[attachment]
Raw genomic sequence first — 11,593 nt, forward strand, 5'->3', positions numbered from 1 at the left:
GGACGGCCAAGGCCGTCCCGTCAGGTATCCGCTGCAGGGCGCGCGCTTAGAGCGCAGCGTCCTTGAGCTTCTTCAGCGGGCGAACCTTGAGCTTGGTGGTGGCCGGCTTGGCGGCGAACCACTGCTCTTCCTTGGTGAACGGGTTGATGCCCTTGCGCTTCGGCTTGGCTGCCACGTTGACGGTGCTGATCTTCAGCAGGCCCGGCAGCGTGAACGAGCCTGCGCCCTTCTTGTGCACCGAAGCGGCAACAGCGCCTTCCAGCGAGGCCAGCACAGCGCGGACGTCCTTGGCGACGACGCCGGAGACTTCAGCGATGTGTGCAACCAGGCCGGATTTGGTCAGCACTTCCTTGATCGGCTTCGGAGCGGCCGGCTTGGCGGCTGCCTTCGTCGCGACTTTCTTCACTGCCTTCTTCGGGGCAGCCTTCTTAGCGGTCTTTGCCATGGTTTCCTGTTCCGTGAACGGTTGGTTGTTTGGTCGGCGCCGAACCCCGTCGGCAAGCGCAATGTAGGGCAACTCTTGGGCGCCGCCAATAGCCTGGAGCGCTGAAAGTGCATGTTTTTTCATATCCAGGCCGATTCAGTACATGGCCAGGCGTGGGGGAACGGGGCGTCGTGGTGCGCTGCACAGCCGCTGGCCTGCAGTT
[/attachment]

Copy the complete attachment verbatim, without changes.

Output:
Raw genomic sequence first — 11,593 nt, forward strand, 5'->3', positions numbered from 1 at the left:
GGACGGCCAAGGCCGTCCCGTCAGGTATCCGCTGCAGGGCGCGCGCTTAGAGCGCAGCGTCCTTGAGCTTCTTCAGCGGGCGAACCTTGAGCTTGGTGGTGGCCGGCTTGGCGGCGAACCACTGCTCTTCCTTGGTGAACGGGTTGATGCCCTTGCGCTTCGGCTTGGCTGCCACGTTGACGGTGCTGATCTTCAGCAGGCCCGGCAGCGTGAACGAGCCTGCGCCCTTCTTGTGCACCGAAGCGGCAACAGCGCCTTCCAGCGAGGCCAGCACAGCGCGGACGTCCTTGGCGACGACGCCGGAGACTTCAGCGATGTGTGCAACCAGGCCGGATTTGGTCAGCACTTCCTTGATCGGCTTCGGAGCGGCCGGCTTGGCGGCTGCCTTCGTCGCGACTTTCTTCACTGCCTTCTTCGGGGCAGCCTTCTTAGCGGTCTTTGCCATGGTTTCCTGTTCCGTGAACGGTTGGTTGTTTGGTCGGCGCCGAACCCCGTCGGCAAGCGCAATGTAGGGCAACTCTTGGGCGCCGCCAATAGCCTGGAGCGCTGAAAGTGCATGTTTTTTCATATCCAGGCCGATTCAGTACATGGCCAGGCGTGGGGGAACGGGGCGTCGTGGTGCGCTGCACAGCCGCTGGCCTGCAGTT